Sep. 22—BEMIDJI — Jeanette Proulx was approaching retirement age when she decided to open her restaurant, Minnesota Nice Café, in downtown Bemidji.
She had a little trouble getting financing, so she did what came naturally. She baked some cinnamon and caramel rolls, took them to a banker and got the loan she needed.
Minnesota Nice has become a popular downtown eatery, and its many loyal patrons were saddened to hear that Proulx died last week at the age of 78. A memorial service will be held at 11 a.m. on Monday, Sept. 26, at Mt. Zion Church.
"When most people (her age) are retiring, she was starting her dream," said Jeanette's daughter-in-law, Amanda Proulx, who now owns the restaurant with her husband, Jacob. "She was always a restaurateur in her heart. She's kind of had that dream since she was like 5, to own her own restaurant."
Jeanette worked at other restaurants in town and managed Burger King in Bemidji before starting her own business in 2006 at the age of 62. Her husband, Roger, used his carpentry and mechanical skills to prepare the original location at 414 Beltrami Ave. NW and the current site at 315 Irvine Ave. NW, where Minnesota Nice moved in 2013.
Amanda said Roger knew it was his wife's dream to open her own place.
"He finally was like, 'You know she's been talking about this for 30 years. We better just do it,'" said Amanda, who handles the office and marketing duties in addition to serving tables.
Jacob said customers have been offering condolences and sharing stories about his mother in the days since she died.
"People are mentioning just how much she meant to them and how much they enjoyed her presence at the restaurant," said Jacob, who now runs the kitchen and manages the cafe and staff. "She just believed in the vision and believed in the community, that people would rally around her. And people did. People really cared a lot about the cafe and for her."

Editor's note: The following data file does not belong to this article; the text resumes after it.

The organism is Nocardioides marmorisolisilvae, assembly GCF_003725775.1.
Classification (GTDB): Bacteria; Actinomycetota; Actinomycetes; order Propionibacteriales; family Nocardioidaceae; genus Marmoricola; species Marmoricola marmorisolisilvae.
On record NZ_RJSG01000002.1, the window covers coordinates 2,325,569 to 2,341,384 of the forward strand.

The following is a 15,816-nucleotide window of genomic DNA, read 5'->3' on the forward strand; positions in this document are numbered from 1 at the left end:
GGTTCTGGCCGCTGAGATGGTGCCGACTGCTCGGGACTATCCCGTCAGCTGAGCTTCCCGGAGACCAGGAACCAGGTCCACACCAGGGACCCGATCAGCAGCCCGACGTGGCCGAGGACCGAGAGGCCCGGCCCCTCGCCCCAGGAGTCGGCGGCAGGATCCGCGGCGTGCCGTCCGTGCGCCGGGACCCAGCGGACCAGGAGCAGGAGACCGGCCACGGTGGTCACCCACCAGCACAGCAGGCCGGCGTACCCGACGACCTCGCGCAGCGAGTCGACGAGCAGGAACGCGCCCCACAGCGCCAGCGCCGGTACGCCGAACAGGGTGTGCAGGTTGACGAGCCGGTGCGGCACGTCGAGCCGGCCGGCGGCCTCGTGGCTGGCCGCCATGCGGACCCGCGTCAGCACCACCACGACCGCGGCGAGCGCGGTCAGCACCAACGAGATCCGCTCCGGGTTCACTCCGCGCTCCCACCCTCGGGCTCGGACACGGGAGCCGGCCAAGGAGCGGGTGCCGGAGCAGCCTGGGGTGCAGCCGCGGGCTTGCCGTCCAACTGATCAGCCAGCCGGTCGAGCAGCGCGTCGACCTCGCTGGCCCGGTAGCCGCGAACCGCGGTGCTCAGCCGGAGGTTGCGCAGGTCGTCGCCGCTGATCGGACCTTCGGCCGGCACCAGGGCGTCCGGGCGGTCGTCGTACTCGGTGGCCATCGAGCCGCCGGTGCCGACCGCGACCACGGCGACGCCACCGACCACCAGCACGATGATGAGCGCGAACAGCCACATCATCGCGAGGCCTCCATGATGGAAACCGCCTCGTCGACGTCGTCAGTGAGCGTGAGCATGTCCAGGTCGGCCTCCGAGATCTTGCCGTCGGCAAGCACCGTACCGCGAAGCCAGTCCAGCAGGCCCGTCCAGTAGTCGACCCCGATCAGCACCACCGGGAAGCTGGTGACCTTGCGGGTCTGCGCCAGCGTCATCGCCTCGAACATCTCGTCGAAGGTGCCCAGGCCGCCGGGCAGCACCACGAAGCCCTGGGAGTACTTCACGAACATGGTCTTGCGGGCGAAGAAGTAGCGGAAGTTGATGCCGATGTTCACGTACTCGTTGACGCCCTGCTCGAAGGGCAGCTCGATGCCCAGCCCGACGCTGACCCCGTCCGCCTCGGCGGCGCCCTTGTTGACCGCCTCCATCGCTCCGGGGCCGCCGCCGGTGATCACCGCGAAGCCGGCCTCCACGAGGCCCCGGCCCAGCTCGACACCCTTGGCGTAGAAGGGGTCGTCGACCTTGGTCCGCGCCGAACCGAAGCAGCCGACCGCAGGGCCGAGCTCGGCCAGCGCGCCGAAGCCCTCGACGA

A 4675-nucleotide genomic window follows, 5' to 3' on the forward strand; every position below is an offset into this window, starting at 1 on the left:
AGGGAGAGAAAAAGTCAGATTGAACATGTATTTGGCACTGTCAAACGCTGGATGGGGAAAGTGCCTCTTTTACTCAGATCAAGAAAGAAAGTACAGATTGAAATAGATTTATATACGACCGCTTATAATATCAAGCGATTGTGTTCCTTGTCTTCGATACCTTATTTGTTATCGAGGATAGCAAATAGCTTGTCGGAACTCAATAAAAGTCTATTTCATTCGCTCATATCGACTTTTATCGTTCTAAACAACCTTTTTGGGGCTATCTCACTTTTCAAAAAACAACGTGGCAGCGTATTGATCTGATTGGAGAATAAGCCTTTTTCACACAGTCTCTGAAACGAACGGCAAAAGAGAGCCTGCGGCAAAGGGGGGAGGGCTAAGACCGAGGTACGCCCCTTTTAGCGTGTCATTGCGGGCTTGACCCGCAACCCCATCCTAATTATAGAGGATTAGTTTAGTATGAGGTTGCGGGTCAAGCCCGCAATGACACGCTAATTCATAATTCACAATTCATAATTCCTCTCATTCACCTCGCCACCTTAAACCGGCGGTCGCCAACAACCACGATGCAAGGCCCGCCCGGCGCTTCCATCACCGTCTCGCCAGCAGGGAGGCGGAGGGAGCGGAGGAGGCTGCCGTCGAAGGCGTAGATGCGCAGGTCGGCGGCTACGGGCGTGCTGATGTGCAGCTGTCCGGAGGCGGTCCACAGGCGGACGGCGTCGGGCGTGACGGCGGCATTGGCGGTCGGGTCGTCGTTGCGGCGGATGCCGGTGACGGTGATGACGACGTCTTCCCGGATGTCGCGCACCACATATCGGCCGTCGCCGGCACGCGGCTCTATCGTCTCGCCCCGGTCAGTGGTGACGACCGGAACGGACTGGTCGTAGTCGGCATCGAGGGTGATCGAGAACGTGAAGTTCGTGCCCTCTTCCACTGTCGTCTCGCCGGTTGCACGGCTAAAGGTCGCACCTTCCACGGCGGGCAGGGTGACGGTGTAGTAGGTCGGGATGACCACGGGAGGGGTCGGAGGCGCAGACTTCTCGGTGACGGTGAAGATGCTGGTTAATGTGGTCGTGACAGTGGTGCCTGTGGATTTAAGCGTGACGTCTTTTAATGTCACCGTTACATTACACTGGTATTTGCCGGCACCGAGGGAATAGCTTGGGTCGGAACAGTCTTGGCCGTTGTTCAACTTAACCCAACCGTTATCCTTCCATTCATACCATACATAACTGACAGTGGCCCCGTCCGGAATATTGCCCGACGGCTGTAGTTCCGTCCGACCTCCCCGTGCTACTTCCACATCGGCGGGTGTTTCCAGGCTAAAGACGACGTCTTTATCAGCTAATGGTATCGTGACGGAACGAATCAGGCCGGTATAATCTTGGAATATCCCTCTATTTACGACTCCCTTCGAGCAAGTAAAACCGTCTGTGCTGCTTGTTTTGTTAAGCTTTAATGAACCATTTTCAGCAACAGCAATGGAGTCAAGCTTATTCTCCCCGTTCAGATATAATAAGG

Roger and Jeanette's daughter Danielle McDougall is also in the family business managing the catering side. The business has purchased property to the north of the cafe and plans to build a catering kitchen in 2023 after a house on the property is razed.
"Danielle will definitely carry on her mother's hospitality with love being the main ingredient in all her cooking," Amanda said.
Jeanette was the face of Minnesota Nice from its inception until 2020 when COVID-19 shut the cafe down temporarily. She was diagnosed with mild cognitive impairment about four years ago and struggled with dementia until her death.
"It was a slow decline at first," Amanda said. "We wanted her to be here as much as she wanted. There's always something to do in a restaurant."
What Jeanette really liked to do was feed people. She proudly served what many might call "Grandma's food," including those cinnamon and caramel rolls and pancakes that famously made national news after a Los Angeles Times food columnist visited Minnesota Nice in 2011.
"She was not in this for money," Amanda said. "You wouldn't find her in the office going over reports. You'd find her in the kitchen cooking, and loving it. In the beginning, she was surrounded by a lot of people who are smart with business and could see the passion and the heart that she had for cooking and for serving people."
She added, "It started as a small, homey place. You kind of felt like it was an extension of Jeanette's living room. It feels like you're sitting at grandma's house for dinner, and grandma's cooking dinner, baking pies and you're sitting around chatting. Jeanette wanted to invite people in, to her warmth, to her love, to her house. I think people felt that."
In true Jeanette Proulx style, Monday's celebration of life will include a meal and time for fellowship. In lieu of flowers, the family is inviting donations made in Jeanette's name to the Northwoods Pregnancy Center or Evergreen Youth and Family Services, two organizations she supported.